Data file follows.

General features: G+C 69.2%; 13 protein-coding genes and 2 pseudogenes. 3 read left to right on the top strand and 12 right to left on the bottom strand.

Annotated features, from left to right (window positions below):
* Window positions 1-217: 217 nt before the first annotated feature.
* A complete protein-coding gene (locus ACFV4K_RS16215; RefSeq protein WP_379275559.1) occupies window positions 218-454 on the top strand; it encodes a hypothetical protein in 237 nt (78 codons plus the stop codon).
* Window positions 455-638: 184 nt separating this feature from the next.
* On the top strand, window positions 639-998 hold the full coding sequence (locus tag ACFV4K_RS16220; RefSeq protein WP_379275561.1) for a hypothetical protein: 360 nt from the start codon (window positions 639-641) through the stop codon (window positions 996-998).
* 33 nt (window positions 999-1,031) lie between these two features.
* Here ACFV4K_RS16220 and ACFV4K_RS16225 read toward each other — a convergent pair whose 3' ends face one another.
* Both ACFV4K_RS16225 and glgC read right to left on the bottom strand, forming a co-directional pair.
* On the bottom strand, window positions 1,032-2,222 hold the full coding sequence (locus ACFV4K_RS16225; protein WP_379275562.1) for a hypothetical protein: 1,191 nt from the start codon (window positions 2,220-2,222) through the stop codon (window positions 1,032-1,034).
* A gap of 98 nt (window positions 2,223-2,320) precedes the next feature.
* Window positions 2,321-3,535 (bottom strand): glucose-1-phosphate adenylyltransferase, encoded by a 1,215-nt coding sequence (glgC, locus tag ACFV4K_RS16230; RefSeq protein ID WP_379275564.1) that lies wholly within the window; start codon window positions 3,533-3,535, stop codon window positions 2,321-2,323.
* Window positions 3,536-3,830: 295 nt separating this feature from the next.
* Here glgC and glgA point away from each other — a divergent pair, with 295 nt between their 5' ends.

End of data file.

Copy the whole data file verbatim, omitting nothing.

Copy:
General features: G+C 69.2%; 13 protein-coding genes and 2 pseudogenes. 3 read left to right on the top strand and 12 right to left on the bottom strand.

Annotated features, from left to right (window positions below):
* Window positions 1-217: 217 nt before the first annotated feature.
* A complete protein-coding gene (locus ACFV4K_RS16215; RefSeq protein WP_379275559.1) occupies window positions 218-454 on the top strand; it encodes a hypothetical protein in 237 nt (78 codons plus the stop codon).
* Window positions 455-638: 184 nt separating this feature from the next.
* On the top strand, window positions 639-998 hold the full coding sequence (locus tag ACFV4K_RS16220; RefSeq protein WP_379275561.1) for a hypothetical protein: 360 nt from the start codon (window positions 639-641) through the stop codon (window positions 996-998).
* 33 nt (window positions 999-1,031) lie between these two features.
* Here ACFV4K_RS16220 and ACFV4K_RS16225 read toward each other — a convergent pair whose 3' ends face one another.
* Both ACFV4K_RS16225 and glgC read right to left on the bottom strand, forming a co-directional pair.
* On the bottom strand, window positions 1,032-2,222 hold the full coding sequence (locus ACFV4K_RS16225; protein WP_379275562.1) for a hypothetical protein: 1,191 nt from the start codon (window positions 2,220-2,222) through the stop codon (window positions 1,032-1,034).
* A gap of 98 nt (window positions 2,223-2,320) precedes the next feature.
* Window positions 2,321-3,535 (bottom strand): glucose-1-phosphate adenylyltransferase, encoded by a 1,215-nt coding sequence (glgC, locus tag ACFV4K_RS16230; RefSeq protein ID WP_379275564.1) that lies wholly within the window; start codon window positions 3,533-3,535, stop codon window positions 2,321-2,323.
* Window positions 3,536-3,830: 295 nt separating this feature from the next.
* Here glgC and glgA point away from each other — a divergent pair, with 295 nt between their 5' ends.